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I have an adolescent cat that I adopted as a kitten (not this one :P ), and he growls when playing with his toys. At first I thought that he was growling at our other cat (also adopted as a kitten) for getting too close and trying to "steal" the toy but it quickly became obvious that was not the case as he would growl when he was all by him self in the other room.

The cat's history before his rescue is unknown to me, but I do know that he was rescued from a very traumatic situation being stuck in a road gutter for several hours.

He only growls at the toys made of "fluffy" material, never at the "non-fluffy" smoother ones. He's never growled at me or the other cat (that I know of).

I once attempted to get really close while he was growling just to see if he was in an aggressive mode and he was quite calm even when I reached out and took the toy he was playing with.

Is this normal behavior or just some sort of personality quirk?

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    Never owned a cat, but sounds to me like he is "hunting". Does it look like he is getting ready to pounce or is stalking the toy? – psubsee2003 Oct 12 '13 at 8:22
  • Nope - only when he has it in his mouth. It's more like after the hunt :P – Lix Oct 12 '13 at 8:23
  • since it is only the fluffy toys, maybe he is ticklish and it is tickling his mouth? – psubsee2003 Oct 12 '13 at 8:25
  • My cat does this all the time. No big deal. I throw his fluffy bird toy across the room he chassis & bringing it back hissing & growling. I'll try & grab & he hissis & yell's like it was life & death. I ignore him for 30sec & he wants me to through it again just play & protective of his catch. I really love how he just drop's it at my feet shows love. – user3573 Feb 6 '15 at 3:32
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Cats growl when they grapple with their prey. Your cat is just playing, which in cats is just following their natural predatory instincts. Source : Why does my female cat hiss and growl over furry toys?

In addition to this, I suggest that you do not try to pet him or stop him when he is doing this. If you do, he might think you're trying to take his "prey" away from him and can become aggresive towards you.

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    Interesting link; the part about hissing being a method of disciplining a kitten may apply too; the furry toys are pretend kittens in that case. – Martijn Pieters Oct 12 '13 at 9:15
  • @MartijnPieters I guess so – user34 Oct 12 '13 at 9:23
  • I'll need to listen out for that; our one female cat is very maternal (she follows us anxiously for a while when we all go out, is all happy again when we all return, in conniptions when we split up). – Martijn Pieters Oct 12 '13 at 9:27
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    I have not seen male cats being maternal. Our oldest cat (male) did form an obvious friendship with one of the younger cats (female, with us from birth), but had no patience for the others in the same nest, for example. – Martijn Pieters Oct 12 '13 at 13:13
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    Even worse; male cats may try to kill kittens. Like other cat species, males try to protect their own genetic material by eliminating kittens from competing males. – Martijn Pieters Oct 12 '13 at 13:15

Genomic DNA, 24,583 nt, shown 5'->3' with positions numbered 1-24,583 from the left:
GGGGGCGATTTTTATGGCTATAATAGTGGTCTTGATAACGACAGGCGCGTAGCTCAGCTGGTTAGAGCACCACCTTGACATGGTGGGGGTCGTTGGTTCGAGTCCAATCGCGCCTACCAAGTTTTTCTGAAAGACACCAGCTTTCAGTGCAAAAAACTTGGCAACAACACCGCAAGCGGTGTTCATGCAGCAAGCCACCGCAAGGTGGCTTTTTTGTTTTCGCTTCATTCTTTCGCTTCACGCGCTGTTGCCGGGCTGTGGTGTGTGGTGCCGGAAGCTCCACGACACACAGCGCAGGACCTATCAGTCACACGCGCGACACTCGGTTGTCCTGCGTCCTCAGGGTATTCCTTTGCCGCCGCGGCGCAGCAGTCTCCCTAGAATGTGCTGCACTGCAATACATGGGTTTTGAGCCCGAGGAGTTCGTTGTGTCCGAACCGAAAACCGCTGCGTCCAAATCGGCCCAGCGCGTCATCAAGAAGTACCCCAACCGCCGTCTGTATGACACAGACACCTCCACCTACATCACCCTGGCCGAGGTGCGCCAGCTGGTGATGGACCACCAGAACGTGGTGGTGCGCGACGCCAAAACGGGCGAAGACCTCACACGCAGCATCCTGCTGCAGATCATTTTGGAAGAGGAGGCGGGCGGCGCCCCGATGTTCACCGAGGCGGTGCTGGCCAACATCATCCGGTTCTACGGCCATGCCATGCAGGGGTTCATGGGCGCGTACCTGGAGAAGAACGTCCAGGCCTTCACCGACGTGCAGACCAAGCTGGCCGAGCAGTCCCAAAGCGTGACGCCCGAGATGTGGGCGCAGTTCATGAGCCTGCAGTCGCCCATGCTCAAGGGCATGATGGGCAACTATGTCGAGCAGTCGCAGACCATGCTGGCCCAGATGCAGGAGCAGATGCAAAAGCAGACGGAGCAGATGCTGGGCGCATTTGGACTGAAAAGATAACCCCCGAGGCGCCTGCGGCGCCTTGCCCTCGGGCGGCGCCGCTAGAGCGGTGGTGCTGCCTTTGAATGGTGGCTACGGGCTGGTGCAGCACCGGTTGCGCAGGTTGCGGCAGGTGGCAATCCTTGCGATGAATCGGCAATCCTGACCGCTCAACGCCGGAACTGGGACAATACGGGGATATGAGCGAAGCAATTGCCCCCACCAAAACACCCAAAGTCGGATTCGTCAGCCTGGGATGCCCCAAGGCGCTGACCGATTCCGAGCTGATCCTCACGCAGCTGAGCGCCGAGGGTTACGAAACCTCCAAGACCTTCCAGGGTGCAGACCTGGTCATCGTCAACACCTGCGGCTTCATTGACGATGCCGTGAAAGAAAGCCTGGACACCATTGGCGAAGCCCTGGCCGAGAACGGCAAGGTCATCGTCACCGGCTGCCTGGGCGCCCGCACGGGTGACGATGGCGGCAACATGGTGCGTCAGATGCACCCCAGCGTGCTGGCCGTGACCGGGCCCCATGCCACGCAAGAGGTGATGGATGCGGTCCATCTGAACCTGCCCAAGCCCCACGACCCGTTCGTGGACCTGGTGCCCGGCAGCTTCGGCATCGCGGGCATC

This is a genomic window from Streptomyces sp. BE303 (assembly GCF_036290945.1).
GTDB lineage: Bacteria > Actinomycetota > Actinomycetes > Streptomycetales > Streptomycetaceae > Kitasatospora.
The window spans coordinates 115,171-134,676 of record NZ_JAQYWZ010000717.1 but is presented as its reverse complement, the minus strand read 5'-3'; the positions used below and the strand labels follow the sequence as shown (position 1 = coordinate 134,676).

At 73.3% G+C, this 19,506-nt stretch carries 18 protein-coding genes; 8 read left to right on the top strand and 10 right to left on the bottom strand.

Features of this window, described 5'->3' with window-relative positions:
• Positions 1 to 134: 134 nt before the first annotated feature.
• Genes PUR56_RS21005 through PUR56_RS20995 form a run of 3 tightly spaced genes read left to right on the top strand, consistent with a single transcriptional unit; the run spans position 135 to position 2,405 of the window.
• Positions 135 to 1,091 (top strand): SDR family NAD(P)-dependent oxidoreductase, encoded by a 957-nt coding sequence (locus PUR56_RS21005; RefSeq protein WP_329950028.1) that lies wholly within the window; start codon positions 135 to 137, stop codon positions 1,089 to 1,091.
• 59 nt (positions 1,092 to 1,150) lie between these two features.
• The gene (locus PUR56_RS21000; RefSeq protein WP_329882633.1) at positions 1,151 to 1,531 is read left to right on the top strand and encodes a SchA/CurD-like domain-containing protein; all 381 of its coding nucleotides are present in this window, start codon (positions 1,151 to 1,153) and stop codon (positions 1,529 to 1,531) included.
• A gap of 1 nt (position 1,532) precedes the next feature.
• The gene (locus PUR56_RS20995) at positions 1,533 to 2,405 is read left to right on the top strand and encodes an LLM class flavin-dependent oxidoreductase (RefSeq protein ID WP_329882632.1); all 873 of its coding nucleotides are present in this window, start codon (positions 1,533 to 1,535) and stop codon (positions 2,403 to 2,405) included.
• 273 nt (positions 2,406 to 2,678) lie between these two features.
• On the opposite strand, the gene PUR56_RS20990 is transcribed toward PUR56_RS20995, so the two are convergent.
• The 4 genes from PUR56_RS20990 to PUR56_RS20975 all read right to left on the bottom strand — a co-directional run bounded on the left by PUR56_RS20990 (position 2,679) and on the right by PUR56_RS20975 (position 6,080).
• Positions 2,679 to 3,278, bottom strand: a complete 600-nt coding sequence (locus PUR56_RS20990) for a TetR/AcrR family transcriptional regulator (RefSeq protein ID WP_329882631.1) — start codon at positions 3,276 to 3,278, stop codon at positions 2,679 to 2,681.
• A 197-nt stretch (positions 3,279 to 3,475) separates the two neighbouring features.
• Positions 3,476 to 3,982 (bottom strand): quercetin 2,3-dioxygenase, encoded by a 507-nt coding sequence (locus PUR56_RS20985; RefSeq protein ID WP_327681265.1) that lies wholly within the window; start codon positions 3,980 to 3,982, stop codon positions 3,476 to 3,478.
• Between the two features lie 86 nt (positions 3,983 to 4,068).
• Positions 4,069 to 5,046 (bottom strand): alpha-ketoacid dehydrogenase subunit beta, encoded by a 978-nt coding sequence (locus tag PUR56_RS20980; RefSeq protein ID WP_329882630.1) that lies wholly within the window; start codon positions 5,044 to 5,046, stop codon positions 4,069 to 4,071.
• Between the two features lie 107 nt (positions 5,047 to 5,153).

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I'd agree with Tijesunimi... your cat is -REALLY- getting into the spirit of the hunt.

A true growl is always aggressive. In this case your cat is saying "THIS IS MINE, EVERYONE BACK OFF FROM IT!" That doesn't necessarily mean that the cat actually thinks you or someone / something else is trying to take it away (it can, but it doesn't have to). In this case I think the cat is preemptively telling anything within earshot that only it has the right to the toy and no one should interfere. Thus anyone or anything trying to take the toy away should expect that they've been warned and a fight might happen.

My grrrls almost never growl at me. When Pounce de Leon was young she'd sometimes get the tossed aluminum foil (that my wife wrapped the fish she put in the oven with) and would growl out me when I would take it from her (fish is not good for a cat to begin with, let alone eating foil with baked on fish residue).

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If you ever see baby kittens grab their first mouse, this kind of growl starts in seconds while the take their 'kill' into hiding... with a litter of them and mummy cat bringing them a litter of baby mice it sound like a serial form of Jekyll - Hide change. Happens, even if they are first afraid of the dead mouse, as soon as each of them first takes this furry thing into it's mouth. Seemingly instinctive behaviour, related to carrying furry things - and yes, might be closely related to call it their own.

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I think its just natural instinct. My little male kitten, Hiro, just learned he can grab his toy and carry it. The minute he did, he carried it ALL OVER and started to growl as he carried it.

I had been playing fetch with him a couple times and then he realized he didn't have to let go. I think it's just instinctual. When he had finished carrying it around, he came over for attention and purred. He was just getting into it.

I don't think it's a big deal at all.

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